"rescanratio" was computed as 1 + rescanned-tuples / total-inner-tuples, which is sensible if it's to be multiplied by total-inner-tuples or a cost value corresponding to scanning all the inner tuples. But in reality it was (mostly) multiplied by inner_rows or a related cost, numbers that take into account the possibility of stopping short of scanning the whole inner relation thanks to a limited key range in the outer relation. This'd still make sense if we could expect that stopping short would result in a proportional decrease in the number of tuples that have to be rescanned. It does not, however. The argument that establishes the validity of our estimate for that number is independent of whether we scan all of the inner relation or stop short, and experimentation also shows that stopping short doesn't reduce the number of rescanned tuples. So the correct calculation is 1 + rescanned-tuples / inner_rows, and we should be sure to multiply that by inner_rows or a corresponding cost value. Most of the time this doesn't make much difference, but if we have both a high rescan rate (due to lots of duplicate values) and an outer key range much smaller than the inner key range, then the error can be significant, leading to a large underestimate of the cost associated with rescanning. Per report from Vijaykumar Jain. This thinko appears to go all the way back to the introduction of the rescan estimation logic in commit 70fba7043, so back-patch to all supported branches. Discussion: https://postgr.es/m/CAE7uO5hMb_TZYJcZmLAgO6iD68AkEK6qCe7i=vZUkCpoKns+EQ@mail.gmail.com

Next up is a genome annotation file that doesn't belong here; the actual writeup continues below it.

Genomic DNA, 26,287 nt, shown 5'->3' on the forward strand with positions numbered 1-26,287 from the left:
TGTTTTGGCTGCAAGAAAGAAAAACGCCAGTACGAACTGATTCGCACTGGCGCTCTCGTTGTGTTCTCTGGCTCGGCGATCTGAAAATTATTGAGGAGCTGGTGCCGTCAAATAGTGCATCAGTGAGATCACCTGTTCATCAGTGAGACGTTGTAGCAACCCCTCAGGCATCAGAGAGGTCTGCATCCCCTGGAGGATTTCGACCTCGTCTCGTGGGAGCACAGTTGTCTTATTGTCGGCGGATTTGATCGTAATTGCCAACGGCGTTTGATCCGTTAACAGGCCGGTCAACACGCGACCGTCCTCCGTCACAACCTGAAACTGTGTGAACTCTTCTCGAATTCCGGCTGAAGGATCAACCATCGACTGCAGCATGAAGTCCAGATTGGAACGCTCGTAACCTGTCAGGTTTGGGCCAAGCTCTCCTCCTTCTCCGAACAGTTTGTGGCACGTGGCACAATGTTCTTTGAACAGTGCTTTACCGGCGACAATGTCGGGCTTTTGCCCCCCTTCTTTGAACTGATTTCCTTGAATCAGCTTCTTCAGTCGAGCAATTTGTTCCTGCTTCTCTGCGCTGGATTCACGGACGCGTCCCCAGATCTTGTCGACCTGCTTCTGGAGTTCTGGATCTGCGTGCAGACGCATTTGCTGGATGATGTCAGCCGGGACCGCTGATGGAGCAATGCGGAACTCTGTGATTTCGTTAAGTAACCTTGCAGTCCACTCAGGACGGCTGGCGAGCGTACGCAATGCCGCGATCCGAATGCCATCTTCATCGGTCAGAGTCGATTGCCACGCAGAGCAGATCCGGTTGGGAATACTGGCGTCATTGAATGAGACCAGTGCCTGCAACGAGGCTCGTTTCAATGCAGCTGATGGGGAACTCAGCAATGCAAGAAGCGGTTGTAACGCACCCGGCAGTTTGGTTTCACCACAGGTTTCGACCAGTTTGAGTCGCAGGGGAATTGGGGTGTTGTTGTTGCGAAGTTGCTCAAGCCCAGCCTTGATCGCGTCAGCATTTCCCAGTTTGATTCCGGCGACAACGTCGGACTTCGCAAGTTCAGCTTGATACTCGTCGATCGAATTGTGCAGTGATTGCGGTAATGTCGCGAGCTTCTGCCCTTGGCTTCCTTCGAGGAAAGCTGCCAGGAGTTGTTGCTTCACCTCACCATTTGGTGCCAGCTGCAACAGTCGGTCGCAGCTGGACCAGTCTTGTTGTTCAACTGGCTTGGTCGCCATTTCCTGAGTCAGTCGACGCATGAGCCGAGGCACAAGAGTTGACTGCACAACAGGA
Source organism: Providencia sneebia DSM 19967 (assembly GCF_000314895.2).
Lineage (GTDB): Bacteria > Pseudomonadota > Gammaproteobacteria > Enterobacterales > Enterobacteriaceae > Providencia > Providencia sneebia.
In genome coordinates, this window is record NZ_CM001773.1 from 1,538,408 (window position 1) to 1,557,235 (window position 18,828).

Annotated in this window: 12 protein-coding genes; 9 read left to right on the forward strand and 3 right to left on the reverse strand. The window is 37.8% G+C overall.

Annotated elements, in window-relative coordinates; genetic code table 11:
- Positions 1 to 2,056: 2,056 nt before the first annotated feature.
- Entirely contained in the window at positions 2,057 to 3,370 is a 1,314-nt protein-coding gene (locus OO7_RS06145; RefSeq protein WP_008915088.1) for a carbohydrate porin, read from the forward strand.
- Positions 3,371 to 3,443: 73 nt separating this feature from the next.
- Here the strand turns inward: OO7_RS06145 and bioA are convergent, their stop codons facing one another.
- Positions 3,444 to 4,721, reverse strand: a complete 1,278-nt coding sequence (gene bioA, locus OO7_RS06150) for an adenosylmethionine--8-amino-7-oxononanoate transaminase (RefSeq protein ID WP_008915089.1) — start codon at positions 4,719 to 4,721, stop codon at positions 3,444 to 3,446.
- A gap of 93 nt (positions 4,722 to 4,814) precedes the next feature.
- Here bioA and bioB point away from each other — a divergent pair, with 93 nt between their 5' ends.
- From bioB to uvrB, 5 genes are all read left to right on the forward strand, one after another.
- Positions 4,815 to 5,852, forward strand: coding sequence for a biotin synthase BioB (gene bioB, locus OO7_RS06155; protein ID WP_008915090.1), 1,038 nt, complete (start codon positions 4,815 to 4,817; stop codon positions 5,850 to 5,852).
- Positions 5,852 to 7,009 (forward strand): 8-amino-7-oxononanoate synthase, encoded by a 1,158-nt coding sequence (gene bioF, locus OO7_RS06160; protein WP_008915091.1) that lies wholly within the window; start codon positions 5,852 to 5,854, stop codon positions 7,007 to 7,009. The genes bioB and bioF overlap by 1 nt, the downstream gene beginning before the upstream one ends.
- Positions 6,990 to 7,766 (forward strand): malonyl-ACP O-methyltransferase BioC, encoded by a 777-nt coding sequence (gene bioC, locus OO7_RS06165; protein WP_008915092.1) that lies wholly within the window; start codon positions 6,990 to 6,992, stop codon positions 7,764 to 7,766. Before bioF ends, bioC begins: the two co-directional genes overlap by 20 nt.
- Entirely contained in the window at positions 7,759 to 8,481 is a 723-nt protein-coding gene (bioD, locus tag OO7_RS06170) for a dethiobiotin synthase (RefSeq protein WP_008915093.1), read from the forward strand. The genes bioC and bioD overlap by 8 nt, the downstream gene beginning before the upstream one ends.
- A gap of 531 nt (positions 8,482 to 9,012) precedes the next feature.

Update project link of pgBadger in documentation
commit : 5c96dc8f652ea6b0b9b8e224d7e6c74570767dc4 author : Michael Paquier <firstname.lastname@example.org> date : Tue, 18 Dec 2018 10:03:14 +0900 committer: Michael Paquier <email@example.com> date : Tue, 18 Dec 2018 10:03:14 +0900
The project has moved to a new place. Reported-by: Peter Neave Discussion: https://firstname.lastname@example.org
Fix use-after-free bug when renaming constraints
commit : c7567e09d5d1e6357b95ad16f2bc4dd6affa07f3 author : Michael Paquier <email@example.com> date : Mon, 17 Dec 2018 12:44:02 +0900 committer: Michael Paquier <firstname.lastname@example.org> date : Mon, 17 Dec 2018 12:44:02 +0900
This is an oversight from recent commit b13fd344. While on it, tweak the previous test with a better name for the renamed primary key. Detected by buildfarm member prion which forces relation cache release with -DRELCACHE_FORCE_RELEASE. Back-patch down to 9.4 as the previous commit.
Make constraint rename issue relcache invalidation on target relation
commit : 5812be7b63cfaf09d982a401ca8f72d150c0f721 author : Michael Paquier <email@example.com> date : Mon, 17 Dec 2018 10:36:34 +0900 committer: Michael Paquier <firstname.lastname@example.org> date : Mon, 17 Dec 2018 10:36:34 +0900